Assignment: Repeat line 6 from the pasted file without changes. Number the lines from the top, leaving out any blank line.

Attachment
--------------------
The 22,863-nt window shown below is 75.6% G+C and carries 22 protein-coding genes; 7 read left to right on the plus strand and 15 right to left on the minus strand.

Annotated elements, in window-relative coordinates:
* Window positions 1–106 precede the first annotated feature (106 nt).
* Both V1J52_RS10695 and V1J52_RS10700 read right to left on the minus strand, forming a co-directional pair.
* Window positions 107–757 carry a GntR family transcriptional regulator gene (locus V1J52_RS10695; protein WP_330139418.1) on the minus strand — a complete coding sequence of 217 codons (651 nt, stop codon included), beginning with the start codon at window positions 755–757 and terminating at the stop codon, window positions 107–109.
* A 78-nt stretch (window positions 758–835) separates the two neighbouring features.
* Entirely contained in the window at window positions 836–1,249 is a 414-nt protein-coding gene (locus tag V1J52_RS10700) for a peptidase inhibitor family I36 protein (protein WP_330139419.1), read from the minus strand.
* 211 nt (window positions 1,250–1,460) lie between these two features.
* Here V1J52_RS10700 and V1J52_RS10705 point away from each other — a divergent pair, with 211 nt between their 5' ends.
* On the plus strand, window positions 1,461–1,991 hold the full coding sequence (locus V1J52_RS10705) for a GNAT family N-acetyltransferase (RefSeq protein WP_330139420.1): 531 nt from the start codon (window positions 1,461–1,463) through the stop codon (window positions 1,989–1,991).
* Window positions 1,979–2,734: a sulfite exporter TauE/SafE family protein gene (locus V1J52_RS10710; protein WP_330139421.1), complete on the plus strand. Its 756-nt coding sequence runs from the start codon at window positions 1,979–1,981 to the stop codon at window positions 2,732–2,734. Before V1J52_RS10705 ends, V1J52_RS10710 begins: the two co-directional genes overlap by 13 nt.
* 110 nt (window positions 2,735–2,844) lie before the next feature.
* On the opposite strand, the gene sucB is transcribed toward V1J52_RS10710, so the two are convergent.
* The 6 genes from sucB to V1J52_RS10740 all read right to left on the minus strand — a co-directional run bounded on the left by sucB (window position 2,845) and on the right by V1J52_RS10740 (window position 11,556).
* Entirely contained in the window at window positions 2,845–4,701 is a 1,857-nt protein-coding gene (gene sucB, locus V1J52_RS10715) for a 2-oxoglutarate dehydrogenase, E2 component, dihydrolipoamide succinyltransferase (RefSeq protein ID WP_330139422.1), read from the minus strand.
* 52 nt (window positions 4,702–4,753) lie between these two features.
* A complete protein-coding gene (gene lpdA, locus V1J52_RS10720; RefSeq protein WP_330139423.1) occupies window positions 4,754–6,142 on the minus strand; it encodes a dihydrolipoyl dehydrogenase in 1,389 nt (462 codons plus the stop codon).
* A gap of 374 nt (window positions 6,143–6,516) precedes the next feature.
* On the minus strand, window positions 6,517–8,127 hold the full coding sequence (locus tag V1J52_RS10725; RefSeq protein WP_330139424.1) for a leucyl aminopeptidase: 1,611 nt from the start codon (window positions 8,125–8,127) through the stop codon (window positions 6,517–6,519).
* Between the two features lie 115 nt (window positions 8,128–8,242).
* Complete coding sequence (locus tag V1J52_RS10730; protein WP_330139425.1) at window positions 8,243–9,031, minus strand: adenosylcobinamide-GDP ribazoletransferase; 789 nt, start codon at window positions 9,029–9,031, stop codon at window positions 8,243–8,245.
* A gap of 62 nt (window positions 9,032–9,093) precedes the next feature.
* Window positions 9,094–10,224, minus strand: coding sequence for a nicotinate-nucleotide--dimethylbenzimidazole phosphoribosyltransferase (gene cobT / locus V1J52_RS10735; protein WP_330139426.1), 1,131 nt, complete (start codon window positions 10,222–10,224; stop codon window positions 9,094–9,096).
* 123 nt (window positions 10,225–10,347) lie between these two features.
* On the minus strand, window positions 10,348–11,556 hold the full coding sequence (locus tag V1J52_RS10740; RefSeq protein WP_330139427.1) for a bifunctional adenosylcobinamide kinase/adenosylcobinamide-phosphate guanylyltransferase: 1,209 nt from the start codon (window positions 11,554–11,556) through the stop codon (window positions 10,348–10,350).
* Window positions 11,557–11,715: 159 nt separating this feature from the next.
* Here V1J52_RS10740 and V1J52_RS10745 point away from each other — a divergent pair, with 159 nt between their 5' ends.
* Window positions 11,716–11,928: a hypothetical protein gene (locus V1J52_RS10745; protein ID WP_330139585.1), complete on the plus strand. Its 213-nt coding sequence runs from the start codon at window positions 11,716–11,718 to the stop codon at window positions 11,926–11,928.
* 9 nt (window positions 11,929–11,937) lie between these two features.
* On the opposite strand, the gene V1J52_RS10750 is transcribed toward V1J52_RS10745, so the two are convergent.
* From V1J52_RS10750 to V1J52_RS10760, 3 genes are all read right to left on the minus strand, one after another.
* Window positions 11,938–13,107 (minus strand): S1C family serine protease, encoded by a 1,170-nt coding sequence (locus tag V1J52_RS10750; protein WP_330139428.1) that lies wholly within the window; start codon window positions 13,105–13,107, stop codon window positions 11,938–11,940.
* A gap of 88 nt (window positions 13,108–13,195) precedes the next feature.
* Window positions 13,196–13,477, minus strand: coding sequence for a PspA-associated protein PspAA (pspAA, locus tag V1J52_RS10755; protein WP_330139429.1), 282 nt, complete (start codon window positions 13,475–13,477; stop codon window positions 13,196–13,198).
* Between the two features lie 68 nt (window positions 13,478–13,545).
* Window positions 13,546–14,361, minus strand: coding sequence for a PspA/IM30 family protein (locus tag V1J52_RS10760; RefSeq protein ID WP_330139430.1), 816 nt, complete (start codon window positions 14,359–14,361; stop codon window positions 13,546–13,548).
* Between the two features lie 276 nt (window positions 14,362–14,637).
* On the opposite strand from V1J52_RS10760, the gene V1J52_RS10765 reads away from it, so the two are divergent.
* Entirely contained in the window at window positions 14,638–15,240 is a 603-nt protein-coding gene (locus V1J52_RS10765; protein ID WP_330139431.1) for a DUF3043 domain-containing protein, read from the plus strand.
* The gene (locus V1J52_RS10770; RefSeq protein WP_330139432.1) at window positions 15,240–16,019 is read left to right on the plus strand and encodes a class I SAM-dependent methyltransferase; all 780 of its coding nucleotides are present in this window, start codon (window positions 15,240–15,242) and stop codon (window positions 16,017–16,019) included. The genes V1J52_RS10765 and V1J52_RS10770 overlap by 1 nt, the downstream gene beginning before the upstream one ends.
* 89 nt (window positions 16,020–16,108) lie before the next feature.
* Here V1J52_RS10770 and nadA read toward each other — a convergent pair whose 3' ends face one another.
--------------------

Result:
* A 78-nt stretch (window positions 758–835) separates the two neighbouring features.